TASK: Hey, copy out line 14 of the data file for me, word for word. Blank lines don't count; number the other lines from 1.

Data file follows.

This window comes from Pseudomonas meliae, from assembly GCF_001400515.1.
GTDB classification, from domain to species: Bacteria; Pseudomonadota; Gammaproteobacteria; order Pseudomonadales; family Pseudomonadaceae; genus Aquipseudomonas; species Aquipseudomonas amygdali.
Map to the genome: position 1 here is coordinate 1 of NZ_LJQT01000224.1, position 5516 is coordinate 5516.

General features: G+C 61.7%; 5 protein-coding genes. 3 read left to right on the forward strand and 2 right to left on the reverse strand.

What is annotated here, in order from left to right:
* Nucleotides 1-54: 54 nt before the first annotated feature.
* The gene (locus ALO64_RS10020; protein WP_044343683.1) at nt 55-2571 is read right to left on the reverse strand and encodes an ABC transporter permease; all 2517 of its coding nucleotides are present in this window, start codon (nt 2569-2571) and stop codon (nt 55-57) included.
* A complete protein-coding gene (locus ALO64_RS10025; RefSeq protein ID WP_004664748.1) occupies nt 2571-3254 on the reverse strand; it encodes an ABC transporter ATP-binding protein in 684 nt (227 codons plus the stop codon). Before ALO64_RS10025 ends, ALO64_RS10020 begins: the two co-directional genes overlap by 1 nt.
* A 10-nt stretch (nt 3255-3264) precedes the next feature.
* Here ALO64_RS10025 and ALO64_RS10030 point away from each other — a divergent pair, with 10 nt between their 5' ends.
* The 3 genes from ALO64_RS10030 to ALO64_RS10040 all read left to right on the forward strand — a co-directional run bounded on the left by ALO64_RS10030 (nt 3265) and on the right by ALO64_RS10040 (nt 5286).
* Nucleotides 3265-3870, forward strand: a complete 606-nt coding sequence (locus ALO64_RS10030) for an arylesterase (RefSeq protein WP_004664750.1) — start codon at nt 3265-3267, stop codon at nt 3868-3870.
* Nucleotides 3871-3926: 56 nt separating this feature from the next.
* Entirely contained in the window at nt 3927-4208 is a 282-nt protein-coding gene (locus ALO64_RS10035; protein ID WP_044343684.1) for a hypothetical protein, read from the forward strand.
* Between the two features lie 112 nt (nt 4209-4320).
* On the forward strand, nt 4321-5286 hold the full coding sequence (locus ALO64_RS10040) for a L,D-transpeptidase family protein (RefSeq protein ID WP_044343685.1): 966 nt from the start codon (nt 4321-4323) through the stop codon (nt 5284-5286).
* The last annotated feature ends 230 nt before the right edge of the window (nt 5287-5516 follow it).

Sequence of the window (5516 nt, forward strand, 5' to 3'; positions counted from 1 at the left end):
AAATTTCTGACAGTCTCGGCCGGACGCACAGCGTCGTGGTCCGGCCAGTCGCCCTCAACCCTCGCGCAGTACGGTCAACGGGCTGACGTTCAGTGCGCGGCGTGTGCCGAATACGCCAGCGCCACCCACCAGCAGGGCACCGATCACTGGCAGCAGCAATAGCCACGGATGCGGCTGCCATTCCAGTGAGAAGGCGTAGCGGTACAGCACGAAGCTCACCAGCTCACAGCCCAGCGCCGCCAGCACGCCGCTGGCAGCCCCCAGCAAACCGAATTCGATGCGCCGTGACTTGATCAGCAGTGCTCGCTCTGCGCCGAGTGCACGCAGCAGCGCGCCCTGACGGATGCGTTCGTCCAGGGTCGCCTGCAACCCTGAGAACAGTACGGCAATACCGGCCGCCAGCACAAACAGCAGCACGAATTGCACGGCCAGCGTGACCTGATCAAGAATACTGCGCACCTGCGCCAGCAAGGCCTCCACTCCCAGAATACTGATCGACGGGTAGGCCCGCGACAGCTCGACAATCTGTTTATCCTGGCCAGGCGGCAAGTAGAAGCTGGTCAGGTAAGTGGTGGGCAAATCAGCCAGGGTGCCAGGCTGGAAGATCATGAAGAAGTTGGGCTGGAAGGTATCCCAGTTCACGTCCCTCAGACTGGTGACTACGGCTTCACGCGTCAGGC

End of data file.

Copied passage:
* Entirely contained in the window at nt 3927-4208 is a 282-nt protein-coding gene (locus ALO64_RS10035; protein ID WP_044343684.1) for a hypothetical protein, read from the forward strand.